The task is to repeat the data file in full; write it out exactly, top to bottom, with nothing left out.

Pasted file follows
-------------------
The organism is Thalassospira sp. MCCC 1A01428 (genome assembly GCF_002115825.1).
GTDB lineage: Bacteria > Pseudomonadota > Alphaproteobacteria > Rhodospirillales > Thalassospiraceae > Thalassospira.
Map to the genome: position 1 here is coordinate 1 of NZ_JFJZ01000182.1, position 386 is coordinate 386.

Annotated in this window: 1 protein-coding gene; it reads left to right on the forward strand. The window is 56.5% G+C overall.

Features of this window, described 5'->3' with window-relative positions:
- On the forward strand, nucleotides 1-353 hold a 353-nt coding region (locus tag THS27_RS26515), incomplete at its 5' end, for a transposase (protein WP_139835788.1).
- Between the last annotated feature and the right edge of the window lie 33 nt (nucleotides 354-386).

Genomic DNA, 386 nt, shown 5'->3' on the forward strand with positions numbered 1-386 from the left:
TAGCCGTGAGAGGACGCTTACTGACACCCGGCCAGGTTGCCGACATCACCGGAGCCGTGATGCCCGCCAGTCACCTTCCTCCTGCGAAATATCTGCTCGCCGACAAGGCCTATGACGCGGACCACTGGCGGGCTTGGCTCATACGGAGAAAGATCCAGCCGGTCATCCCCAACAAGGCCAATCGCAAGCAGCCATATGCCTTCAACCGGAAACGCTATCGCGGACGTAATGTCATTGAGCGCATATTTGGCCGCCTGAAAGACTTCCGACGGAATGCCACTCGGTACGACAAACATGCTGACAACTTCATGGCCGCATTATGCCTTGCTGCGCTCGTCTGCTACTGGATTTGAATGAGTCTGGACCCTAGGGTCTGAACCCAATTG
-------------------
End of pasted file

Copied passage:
The organism is Thalassospira sp. MCCC 1A01428 (genome assembly GCF_002115825.1).
GTDB lineage: Bacteria > Pseudomonadota > Alphaproteobacteria > Rhodospirillales > Thalassospiraceae > Thalassospira.
Map to the genome: position 1 here is coordinate 1 of NZ_JFJZ01000182.1, position 386 is coordinate 386.

Annotated in this window: 1 protein-coding gene; it reads left to right on the forward strand. The window is 56.5% G+C overall.

Features of this window, described 5'->3' with window-relative positions:
- On the forward strand, nucleotides 1-353 hold a 353-nt coding region (locus tag THS27_RS26515), incomplete at its 5' end, for a transposase (protein WP_139835788.1).
- Between the last annotated feature and the right edge of the window lie 33 nt (nucleotides 354-386).

Genomic DNA, 386 nt, shown 5'->3' on the forward strand with positions numbered 1-386 from the left:
TAGCCGTGAGAGGACGCTTACTGACACCCGGCCAGGTTGCCGACATCACCGGAGCCGTGATGCCCGCCAGTCACCTTCCTCCTGCGAAATATCTGCTCGCCGACAAGGCCTATGACGCGGACCACTGGCGGGCTTGGCTCATACGGAGAAAGATCCAGCCGGTCATCCCCAACAAGGCCAATCGCAAGCAGCCATATGCCTTCAACCGGAAACGCTATCGCGGACGTAATGTCATTGAGCGCATATTTGGCCGCCTGAAAGACTTCCGACGGAATGCCACTCGGTACGACAAACATGCTGACAACTTCATGGCCGCATTATGCCTTGCTGCGCTCGTCTGCTACTGGATTTGAATGAGTCTGGACCCTAGGGTCTGAACCCAATTG